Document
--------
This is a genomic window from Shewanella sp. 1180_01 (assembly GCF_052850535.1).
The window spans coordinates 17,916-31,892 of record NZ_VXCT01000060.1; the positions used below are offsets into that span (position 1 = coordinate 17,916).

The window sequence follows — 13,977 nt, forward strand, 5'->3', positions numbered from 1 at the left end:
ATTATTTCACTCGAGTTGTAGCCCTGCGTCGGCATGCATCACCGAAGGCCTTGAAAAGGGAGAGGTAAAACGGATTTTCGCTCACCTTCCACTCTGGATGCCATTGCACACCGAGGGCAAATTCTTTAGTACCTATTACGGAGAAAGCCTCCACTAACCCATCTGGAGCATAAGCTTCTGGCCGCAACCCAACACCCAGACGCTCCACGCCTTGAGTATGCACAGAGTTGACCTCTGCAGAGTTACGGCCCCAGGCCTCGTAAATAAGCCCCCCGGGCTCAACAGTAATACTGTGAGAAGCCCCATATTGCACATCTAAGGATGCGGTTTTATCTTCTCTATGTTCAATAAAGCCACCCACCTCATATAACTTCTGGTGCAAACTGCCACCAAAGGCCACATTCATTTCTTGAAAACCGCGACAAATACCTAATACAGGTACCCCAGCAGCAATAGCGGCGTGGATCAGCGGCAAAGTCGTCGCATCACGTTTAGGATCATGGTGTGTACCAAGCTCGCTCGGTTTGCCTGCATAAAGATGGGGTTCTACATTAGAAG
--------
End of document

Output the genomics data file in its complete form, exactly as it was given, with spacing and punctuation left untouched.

This is a genomic window from Shewanella sp. 1180_01 (assembly GCF_052850535.1).
The window spans coordinates 17,916-31,892 of record NZ_VXCT01000060.1; the positions used below are offsets into that span (position 1 = coordinate 17,916).

The window sequence follows — 13,977 nt, forward strand, 5'->3', positions numbered from 1 at the left end:
ATTATTTCACTCGAGTTGTAGCCCTGCGTCGGCATGCATCACCGAAGGCCTTGAAAAGGGAGAGGTAAAACGGATTTTCGCTCACCTTCCACTCTGGATGCCATTGCACACCGAGGGCAAATTCTTTAGTACCTATTACGGAGAAAGCCTCCACTAACCCATCTGGAGCATAAGCTTCTGGCCGCAACCCAACACCCAGACGCTCCACGCCTTGAGTATGCACAGAGTTGACCTCTGCAGAGTTACGGCCCCAGGCCTCGTAAATAAGCCCCCCGGGCTCAACAGTAATACTGTGAGAAGCCCCATATTGCACATCTAAGGATGCGGTTTTATCTTCTCTATGTTCAATAAAGCCACCCACCTCATATAACTTCTGGTGCAAACTGCCACCAAAGGCCACATTCATTTCTTGAAAACCGCGACAAATACCTAATACAGGTACCCCAGCAGCAATAGCGGCGTGGATCAGCGGCAAAGTCGTCGCATCACGTTTAGGATCATGGTGTGTACCAAGCTCGCTCGGTTTGCCTGCATAAAGATGGGGTTCTACATTAGAAG